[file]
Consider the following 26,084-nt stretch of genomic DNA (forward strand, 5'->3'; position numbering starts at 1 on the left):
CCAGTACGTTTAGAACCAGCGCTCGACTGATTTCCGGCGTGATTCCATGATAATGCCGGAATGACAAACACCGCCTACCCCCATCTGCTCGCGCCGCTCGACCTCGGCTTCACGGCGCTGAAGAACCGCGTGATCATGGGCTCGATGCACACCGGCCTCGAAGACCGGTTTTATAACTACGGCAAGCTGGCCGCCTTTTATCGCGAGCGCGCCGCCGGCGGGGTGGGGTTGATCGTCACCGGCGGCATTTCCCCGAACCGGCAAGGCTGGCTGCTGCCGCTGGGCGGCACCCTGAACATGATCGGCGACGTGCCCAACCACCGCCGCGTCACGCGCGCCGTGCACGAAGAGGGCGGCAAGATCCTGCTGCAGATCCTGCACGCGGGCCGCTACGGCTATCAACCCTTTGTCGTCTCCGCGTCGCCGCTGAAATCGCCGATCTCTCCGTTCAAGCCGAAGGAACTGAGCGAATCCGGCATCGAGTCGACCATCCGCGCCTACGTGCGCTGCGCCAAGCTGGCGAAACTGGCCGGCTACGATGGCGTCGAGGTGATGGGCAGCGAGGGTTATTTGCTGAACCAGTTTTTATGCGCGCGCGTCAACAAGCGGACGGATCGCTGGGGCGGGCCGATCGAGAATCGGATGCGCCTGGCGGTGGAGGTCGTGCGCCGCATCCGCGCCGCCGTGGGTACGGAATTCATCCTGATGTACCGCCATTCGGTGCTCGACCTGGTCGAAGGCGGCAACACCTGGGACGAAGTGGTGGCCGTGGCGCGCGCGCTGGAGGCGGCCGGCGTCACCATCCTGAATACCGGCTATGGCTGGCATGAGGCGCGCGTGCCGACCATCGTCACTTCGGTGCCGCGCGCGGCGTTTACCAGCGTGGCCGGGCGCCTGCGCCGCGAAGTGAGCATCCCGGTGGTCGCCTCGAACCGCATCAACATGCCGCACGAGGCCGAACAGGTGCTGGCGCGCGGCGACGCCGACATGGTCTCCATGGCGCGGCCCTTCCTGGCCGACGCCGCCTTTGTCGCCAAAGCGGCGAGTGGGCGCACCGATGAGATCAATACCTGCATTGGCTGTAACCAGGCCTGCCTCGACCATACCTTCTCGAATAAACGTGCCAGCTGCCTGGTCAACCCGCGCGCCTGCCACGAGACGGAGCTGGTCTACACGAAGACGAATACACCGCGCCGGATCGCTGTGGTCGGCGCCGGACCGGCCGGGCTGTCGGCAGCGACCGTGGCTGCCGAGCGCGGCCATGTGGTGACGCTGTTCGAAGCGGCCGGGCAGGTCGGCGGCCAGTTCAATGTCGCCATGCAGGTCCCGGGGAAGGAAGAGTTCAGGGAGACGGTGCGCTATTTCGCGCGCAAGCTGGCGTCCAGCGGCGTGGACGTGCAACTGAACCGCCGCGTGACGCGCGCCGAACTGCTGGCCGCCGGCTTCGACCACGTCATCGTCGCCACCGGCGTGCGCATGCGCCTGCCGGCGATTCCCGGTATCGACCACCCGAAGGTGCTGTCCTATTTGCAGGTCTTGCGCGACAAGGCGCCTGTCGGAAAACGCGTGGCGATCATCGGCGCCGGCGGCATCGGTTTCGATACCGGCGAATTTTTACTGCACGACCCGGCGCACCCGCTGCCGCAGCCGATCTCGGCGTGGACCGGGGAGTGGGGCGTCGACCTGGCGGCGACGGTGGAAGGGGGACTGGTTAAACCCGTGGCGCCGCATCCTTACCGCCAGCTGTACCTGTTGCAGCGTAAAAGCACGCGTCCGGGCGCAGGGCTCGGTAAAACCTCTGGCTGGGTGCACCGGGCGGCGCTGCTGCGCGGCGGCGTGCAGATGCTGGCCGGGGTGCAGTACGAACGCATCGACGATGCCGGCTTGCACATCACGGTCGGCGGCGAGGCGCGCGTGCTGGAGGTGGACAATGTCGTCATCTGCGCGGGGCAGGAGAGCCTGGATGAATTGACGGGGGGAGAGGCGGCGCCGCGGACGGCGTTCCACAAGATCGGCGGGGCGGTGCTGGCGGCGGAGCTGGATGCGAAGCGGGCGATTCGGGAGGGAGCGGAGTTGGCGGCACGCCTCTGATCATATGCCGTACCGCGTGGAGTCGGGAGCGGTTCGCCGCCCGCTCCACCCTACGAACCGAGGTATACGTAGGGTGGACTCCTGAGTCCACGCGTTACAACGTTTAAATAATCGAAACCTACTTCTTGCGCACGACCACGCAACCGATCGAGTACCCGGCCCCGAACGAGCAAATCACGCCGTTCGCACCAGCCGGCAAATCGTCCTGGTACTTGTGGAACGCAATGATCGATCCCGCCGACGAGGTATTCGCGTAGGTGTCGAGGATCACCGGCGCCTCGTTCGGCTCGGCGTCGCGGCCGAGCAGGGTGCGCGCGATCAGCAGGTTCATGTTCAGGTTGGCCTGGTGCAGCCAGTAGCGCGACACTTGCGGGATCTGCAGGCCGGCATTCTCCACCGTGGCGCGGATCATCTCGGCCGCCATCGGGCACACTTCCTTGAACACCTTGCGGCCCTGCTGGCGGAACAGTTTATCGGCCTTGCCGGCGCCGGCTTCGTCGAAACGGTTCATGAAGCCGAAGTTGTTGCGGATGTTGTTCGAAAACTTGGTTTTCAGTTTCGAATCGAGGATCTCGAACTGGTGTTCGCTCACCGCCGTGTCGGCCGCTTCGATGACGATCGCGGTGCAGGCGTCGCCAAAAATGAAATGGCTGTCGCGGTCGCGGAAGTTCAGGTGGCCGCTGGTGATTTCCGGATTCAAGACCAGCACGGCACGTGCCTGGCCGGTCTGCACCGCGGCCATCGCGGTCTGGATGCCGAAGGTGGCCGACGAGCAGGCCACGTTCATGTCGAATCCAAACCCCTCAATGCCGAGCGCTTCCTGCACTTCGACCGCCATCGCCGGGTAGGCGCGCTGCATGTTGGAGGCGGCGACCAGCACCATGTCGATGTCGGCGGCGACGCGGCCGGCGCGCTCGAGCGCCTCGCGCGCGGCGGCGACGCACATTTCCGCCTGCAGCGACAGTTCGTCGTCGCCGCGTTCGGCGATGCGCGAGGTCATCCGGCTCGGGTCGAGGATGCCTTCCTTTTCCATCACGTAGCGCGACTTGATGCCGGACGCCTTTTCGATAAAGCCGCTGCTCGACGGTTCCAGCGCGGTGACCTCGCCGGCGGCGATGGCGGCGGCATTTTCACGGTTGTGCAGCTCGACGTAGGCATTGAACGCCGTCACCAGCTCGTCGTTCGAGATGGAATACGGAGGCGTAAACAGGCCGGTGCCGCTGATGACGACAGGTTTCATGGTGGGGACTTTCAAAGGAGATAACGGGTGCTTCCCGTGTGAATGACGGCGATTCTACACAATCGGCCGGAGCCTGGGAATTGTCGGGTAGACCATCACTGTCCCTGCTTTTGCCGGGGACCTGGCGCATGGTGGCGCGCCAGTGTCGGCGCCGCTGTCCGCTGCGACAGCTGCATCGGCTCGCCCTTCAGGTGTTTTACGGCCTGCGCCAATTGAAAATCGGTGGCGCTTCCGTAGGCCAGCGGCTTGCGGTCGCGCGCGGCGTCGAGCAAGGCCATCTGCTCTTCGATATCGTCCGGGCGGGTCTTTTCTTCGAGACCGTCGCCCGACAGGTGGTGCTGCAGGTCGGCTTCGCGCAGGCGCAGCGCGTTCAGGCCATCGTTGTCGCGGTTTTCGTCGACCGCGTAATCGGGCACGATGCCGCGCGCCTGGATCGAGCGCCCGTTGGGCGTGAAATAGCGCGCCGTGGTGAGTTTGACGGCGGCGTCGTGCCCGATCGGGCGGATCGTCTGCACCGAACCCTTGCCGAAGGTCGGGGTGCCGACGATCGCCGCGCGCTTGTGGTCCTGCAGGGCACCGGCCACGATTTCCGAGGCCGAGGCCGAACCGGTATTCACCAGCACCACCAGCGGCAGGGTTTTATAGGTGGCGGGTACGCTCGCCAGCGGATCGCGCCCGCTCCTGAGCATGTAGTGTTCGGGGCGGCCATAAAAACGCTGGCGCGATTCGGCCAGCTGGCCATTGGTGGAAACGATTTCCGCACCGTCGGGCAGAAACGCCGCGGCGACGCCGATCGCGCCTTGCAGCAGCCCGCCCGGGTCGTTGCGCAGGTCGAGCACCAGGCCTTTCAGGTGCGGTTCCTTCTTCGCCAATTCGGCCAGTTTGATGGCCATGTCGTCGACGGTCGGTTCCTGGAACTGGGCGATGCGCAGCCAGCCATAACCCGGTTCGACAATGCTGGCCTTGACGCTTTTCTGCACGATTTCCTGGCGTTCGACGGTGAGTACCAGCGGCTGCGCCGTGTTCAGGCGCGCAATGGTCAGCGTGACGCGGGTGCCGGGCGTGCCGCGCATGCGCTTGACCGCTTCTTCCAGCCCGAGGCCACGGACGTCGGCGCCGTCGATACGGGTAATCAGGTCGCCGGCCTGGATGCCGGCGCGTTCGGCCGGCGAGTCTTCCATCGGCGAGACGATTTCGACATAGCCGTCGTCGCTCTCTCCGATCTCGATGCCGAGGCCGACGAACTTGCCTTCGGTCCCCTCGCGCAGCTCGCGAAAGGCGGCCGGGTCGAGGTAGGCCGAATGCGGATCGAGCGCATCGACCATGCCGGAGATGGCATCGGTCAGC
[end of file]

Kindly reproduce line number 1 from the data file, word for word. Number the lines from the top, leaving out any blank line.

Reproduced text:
Consider the following 26,084-nt stretch of genomic DNA (forward strand, 5'->3'; position numbering starts at 1 on the left):